United Airlines Expects Passenger Revenue to Drop
United Continental Holdings on Thursday reported fourth-quarter profit below analysts’ expectations and said it expects unit revenue to keep sinking as sharply lower oil prices hurt sales to energy clients around the airline’s Houston hub.
United (UAL), the second-largest U.S. airline by capacity, doubled its adjusted profit to $934 million, or $2.54 per diluted share. Analysts, on average, expected United to earn about $959 million, or $2.58 per diluted share, according to Thomson Reuters I/B/E/S.
The company forecast a pre-tax profit margin between 8% and 10% in the first quarter, excluding special items.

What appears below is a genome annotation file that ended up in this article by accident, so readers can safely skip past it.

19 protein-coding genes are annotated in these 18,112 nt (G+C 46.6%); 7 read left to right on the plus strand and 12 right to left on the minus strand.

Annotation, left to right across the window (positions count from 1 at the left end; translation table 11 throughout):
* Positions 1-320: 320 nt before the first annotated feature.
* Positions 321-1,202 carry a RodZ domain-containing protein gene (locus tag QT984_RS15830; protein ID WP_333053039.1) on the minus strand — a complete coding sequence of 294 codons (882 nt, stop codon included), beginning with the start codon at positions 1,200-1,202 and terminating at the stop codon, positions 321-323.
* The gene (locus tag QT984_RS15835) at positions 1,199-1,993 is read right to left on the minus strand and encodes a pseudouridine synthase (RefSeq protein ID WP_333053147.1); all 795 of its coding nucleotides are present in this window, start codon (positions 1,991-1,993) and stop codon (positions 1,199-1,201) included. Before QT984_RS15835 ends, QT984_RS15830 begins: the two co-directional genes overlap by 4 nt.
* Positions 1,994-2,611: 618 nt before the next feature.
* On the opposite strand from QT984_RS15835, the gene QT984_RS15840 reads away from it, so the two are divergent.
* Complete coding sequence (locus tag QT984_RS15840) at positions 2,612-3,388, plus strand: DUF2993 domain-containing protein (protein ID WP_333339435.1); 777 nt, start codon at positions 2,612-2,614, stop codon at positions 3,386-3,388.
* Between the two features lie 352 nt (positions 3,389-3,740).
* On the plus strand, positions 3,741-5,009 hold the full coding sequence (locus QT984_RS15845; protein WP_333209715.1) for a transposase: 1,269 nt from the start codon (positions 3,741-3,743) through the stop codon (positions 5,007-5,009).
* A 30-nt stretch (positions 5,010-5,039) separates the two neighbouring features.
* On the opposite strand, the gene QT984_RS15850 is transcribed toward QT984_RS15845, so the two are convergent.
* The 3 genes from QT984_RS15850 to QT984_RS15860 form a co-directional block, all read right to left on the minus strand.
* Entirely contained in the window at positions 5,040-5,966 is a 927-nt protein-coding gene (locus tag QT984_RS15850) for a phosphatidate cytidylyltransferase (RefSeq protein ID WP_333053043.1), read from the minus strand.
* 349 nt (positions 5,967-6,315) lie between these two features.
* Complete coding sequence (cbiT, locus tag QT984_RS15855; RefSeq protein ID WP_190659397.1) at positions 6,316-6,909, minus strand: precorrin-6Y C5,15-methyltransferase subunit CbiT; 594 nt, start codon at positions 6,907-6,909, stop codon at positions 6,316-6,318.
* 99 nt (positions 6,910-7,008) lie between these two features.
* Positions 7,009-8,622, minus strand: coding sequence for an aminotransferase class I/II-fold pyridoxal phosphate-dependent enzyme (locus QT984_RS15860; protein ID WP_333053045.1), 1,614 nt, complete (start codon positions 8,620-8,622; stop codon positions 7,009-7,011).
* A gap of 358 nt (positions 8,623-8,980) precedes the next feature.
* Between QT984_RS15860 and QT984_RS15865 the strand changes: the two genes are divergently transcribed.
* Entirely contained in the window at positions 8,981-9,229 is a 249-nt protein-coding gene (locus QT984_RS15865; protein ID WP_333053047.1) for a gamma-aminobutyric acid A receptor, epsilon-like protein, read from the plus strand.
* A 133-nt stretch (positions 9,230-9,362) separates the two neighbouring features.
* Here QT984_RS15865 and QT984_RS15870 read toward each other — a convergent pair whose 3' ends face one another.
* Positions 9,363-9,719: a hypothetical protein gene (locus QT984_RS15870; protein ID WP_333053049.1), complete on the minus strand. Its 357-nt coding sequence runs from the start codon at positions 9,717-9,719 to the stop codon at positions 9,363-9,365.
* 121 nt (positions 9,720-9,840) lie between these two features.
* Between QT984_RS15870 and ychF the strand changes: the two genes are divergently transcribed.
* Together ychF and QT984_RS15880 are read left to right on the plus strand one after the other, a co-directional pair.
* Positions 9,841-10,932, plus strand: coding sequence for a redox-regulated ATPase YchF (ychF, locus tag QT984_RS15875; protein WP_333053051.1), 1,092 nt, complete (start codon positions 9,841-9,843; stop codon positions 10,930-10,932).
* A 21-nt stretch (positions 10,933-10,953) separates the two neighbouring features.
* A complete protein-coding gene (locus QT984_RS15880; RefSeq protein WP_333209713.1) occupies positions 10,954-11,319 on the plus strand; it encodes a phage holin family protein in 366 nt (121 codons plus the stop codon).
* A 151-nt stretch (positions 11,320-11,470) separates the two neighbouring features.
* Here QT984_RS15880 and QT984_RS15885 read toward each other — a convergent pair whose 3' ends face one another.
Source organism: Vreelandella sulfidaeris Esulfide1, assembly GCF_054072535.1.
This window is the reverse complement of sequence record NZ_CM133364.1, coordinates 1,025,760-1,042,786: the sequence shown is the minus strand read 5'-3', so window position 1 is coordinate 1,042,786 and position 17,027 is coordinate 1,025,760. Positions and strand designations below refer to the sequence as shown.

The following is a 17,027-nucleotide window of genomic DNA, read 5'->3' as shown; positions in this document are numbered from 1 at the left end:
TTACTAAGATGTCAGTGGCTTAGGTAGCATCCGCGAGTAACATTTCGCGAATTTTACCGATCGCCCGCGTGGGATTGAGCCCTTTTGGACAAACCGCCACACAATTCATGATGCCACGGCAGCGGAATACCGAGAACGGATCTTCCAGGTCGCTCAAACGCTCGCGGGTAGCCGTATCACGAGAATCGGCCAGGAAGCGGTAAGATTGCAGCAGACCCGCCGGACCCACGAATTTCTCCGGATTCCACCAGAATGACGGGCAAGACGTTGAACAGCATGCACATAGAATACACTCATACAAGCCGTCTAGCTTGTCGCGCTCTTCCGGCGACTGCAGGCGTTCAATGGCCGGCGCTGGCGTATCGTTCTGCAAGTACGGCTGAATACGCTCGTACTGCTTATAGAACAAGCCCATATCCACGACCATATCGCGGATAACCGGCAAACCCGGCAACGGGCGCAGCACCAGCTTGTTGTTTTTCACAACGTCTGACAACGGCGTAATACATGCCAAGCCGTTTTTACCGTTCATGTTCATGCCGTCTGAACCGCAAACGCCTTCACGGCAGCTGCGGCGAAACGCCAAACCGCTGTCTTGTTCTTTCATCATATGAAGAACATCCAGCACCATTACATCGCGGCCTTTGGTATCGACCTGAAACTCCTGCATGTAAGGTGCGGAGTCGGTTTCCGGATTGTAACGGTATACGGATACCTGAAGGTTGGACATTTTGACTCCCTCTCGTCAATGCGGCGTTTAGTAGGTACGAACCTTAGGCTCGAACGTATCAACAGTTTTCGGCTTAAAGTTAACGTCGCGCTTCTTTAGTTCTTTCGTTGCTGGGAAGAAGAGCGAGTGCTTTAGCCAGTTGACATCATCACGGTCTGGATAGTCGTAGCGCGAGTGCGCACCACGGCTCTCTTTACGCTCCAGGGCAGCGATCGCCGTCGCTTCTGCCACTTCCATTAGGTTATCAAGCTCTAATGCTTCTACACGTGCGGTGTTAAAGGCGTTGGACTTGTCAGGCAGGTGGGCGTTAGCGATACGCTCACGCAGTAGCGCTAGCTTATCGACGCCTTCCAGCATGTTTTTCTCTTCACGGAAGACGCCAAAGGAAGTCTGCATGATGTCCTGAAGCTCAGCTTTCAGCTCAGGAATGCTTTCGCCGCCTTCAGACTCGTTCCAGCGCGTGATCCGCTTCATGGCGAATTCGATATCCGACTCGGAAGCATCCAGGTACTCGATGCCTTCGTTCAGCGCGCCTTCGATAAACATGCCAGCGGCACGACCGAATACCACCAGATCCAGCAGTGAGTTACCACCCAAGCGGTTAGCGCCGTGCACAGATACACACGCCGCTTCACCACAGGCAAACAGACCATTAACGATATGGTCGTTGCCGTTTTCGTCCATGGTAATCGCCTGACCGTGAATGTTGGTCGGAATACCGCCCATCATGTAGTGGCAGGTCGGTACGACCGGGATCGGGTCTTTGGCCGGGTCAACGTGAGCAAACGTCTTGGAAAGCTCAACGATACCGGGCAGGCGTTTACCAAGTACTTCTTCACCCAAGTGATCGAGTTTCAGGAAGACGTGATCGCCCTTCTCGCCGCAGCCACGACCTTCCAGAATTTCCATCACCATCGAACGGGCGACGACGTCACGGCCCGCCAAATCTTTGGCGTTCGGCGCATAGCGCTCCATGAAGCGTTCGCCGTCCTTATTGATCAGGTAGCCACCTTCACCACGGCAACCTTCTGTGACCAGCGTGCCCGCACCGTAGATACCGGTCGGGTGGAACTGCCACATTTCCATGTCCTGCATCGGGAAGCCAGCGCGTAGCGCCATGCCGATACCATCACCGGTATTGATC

It also forecast that passenger unit revenue, which compares ticket sales to flight capacity, will fall between 6% and 8% in the first quarter from a year ago, on an estimated capacity increase between 1.5% and 2.5%.
The unit revenue forecast was worse than expected, Sterne Agee CRT analyst Adam Hackel said.
For months, a strong U.S. currency has lowered the value of U.S. airlines’ foreign sales in dollar terms.
The plummeting price of fuel has helped United’s bottom line but hurt revenue from corporate energy clients near Houston’s George Bush Intercontinental Airport, where United is the largest airline.
Lower fuel prices have also ramped up competition within the United States, enabling large U.S. carriers to chop fares in line with budget airlines that have lower operating costs, such as Spirit Airlines (SAVE).